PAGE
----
Stress is one of the most common complaints for people across the globe. It’s an affliction that assaults just about all of us these days. Left unchecked, it can contribute to a number of health issues such as high blood pressure, heart disease, obesity and diabetes. Even more disturbingly, stress can often trigger secondary responses and mental health disorders such as anxiety and depression.

In today’s frantic, constantly connected world stress is lurking beyond the obvious daily work and financial pressures.  There are numerous other potential triggers which are so obvious that you may overlook them. On the plus-side however, if you are aware of these potential  triggers and your exposure to them, you can actively employ techniques to help combat and manage your stress levels. We got some insights from the team at Skin Renewal who shared some of the “hidden” stress triggers and techniques you can employ to try combat the stressful side-effects of these triggers.



Stress triggers

Overstimulation from communications

Sometimes it feels like we’re “too connected” to the world. Mails and messages are dropping 24/7, and beware if you don’t respond timeously! The constant stress and demands via both verbal and electronic communications can add a great deal to your daily pressures.


Too much to do and too little time

There are simply too few hours in a day! This has become a mantra for Michelle and I while we work tirelessly on building Equilibrio. In a world of on-demand info, deadlines and constant expectations the struggle to juggle priorities has become a daily part of our daily lives.


Disrupted sleep

Good quality sleep for a period of 6-7 hours is a prerequisite for healthy brain and body function. Sleep deprivation can result in serious health issues, not to mention mental health issues such as brain fog and memory loss.  This in turn can affect feelings of not being in control, which can trigger a stress reaction. Stress in turn causes hyperarousal, which can upset the balance between sleep and wakefulness and further disrupt sleep.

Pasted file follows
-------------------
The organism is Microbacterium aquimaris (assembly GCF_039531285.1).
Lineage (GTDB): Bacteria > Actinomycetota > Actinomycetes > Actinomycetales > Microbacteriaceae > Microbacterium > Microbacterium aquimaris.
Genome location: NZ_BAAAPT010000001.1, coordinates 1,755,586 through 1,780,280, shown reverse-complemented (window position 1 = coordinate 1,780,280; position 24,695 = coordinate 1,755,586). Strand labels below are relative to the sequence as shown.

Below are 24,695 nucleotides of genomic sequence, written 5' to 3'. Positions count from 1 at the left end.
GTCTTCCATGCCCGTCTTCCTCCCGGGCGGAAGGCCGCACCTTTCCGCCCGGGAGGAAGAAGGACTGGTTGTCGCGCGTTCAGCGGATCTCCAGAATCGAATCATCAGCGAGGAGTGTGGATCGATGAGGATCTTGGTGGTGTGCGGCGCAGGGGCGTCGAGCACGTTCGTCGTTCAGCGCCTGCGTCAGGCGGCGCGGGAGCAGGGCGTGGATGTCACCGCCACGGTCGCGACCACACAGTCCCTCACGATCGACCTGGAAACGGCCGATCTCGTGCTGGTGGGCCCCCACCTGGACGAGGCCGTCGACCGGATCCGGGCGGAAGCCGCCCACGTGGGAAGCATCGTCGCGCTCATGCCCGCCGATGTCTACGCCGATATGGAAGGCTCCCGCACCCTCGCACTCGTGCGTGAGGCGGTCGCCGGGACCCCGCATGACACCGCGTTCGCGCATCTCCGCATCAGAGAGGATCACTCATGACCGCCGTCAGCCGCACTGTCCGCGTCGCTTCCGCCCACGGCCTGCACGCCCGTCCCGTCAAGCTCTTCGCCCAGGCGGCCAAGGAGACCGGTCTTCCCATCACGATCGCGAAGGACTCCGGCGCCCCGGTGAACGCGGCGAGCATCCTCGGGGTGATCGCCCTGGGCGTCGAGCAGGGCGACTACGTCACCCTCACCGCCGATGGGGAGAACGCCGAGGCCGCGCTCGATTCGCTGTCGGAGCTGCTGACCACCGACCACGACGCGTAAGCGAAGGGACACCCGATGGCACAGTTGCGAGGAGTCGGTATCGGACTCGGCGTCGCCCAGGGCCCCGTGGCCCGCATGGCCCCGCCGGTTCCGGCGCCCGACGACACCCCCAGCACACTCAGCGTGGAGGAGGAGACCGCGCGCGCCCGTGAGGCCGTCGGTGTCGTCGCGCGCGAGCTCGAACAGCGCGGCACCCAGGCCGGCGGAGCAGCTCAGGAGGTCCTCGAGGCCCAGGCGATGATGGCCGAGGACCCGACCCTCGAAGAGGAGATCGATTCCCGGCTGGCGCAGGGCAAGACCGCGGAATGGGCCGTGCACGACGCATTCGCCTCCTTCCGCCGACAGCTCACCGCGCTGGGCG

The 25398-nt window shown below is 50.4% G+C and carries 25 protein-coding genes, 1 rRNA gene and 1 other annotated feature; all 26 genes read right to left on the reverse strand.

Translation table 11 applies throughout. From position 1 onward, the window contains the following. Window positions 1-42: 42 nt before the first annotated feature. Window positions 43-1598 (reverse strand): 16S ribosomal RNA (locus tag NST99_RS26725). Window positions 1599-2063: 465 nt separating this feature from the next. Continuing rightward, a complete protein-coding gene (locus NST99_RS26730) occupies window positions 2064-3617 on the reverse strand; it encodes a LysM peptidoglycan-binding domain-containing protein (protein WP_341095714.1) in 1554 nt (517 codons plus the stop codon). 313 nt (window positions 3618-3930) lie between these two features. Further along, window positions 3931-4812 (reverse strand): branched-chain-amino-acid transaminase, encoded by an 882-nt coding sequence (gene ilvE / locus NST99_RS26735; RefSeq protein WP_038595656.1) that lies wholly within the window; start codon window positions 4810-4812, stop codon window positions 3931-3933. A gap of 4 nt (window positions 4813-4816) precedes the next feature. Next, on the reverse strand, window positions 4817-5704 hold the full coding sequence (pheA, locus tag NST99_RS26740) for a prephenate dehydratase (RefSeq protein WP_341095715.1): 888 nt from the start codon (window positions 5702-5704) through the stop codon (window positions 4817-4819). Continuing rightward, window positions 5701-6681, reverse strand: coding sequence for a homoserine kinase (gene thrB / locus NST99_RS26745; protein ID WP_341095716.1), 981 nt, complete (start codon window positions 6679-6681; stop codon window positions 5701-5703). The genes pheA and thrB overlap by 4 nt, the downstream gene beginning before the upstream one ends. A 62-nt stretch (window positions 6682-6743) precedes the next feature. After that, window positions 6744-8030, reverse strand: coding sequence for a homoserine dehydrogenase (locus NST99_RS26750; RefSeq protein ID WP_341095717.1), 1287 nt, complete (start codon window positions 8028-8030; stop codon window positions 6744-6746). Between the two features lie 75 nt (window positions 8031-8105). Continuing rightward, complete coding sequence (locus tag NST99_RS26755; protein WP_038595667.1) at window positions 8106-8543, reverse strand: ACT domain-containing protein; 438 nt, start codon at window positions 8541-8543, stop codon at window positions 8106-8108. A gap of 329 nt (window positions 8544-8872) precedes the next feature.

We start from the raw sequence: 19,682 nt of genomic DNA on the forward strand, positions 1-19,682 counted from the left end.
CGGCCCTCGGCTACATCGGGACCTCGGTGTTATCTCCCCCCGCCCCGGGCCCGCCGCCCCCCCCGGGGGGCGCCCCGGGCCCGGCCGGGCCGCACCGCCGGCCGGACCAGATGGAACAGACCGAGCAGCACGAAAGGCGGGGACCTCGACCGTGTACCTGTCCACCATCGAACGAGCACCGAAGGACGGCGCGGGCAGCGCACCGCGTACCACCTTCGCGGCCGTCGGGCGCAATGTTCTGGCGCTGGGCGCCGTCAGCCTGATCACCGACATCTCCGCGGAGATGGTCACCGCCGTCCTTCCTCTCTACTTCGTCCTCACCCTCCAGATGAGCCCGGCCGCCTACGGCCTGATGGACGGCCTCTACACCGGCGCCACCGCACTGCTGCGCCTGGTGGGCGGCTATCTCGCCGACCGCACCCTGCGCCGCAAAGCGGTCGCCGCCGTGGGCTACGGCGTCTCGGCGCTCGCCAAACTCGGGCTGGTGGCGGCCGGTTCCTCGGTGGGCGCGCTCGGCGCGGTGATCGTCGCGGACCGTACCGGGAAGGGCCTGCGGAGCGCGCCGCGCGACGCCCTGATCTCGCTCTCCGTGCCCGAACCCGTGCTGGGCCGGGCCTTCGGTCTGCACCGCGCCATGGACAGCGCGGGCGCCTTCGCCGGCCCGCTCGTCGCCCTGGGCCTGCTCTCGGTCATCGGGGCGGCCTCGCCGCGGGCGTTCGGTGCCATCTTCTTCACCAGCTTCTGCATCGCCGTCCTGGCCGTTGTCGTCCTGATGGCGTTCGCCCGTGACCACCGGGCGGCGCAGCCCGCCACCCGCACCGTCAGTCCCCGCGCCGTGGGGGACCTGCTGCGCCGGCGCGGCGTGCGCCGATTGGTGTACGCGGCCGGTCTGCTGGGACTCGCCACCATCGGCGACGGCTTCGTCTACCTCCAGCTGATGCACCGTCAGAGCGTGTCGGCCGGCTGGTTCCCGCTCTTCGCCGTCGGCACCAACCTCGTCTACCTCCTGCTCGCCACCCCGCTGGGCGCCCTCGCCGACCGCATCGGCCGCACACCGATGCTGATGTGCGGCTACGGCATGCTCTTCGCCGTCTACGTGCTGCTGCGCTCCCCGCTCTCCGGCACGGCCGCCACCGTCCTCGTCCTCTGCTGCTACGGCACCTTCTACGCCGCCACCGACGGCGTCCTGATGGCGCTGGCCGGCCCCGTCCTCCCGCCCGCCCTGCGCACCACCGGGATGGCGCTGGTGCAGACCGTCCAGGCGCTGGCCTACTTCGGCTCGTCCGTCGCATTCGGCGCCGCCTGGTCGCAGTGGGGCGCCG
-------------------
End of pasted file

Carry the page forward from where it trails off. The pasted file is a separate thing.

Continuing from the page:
(RELATED POST: Sleeping tips from an insomniac )


Sugar and excess carbohydrates

When you consume high amounts of sugar and too many carbs on a daily basis you are going to find yourself on a blood sugar roller coaster. Once on that ride, you realise quickly it makes you stressed. A high-sugar meal or beverage picks you up, but in no time you’re crashing down again. This constant blood sugar roller-coater causes anxiety and can also disrupt sleep patterns.


Overuse of antibiotics, antacids and anti-inflammatories

These days it’s too easy to prescribe medications which treat health symptoms, but often do not get to the root of the problem. The medications can cause chaos in your gut and we now know that a healthy gut is essential to so much more than a regular loo visit. Healthy gut healthy body and mind.

(RELATED POST: Probiotics, your gut and a good mood )



Stress symptoms can play havoc on your body, your thoughts and feelings, and your behaviour. Being able to recognize common stress symptoms can help you manage them. Here are some common symptoms to look out for.


Stress and anxiety can seriously debilitate one’s life. Sometimes, we find ourselves in a cycle where it’s almost impossible to limit our exposure to stress. What we can do, is employ some of these useful techniques to help reduce the negative effects of the stress we’re experiencing – without having to resort to calming medications that numb our brains.



Meditation forces us to be present and has been shown to reduce stress and anxiety, while improving concentration and productivity.

(RELATED POST: Transcendental Meditation – A secret to balance?)



Physical activity releases your endorphins or happy hormones, leaving you feeling fab and in a better mood. Exercise improves your energy levels and overall health and sense of well-being.


Listen to calming music

When listening to calming music the brain can release a chemical called dopamine. This makes us feel both happy and relaxed. Studies have also found that certain types of relaxing music can improve memory function.


Train your brain

Brain training is a process which makes use of neurofeedback technology. The data received from the brain mapping session reveals areas of the brain which need to be exercised either via visual, sound or alternative means. Brain Training has been proven to be highly effective in treating both stress, anxiety and their adverse effects such as brain fog, memory loss, and emotional instability.


Keep a diary

By writing down the day’s events, you can reflect on what were stressors in your day. The ability to see what triggers your anxiety and any patterns in your behaviours will better equip you to manage your stress and anxiety.




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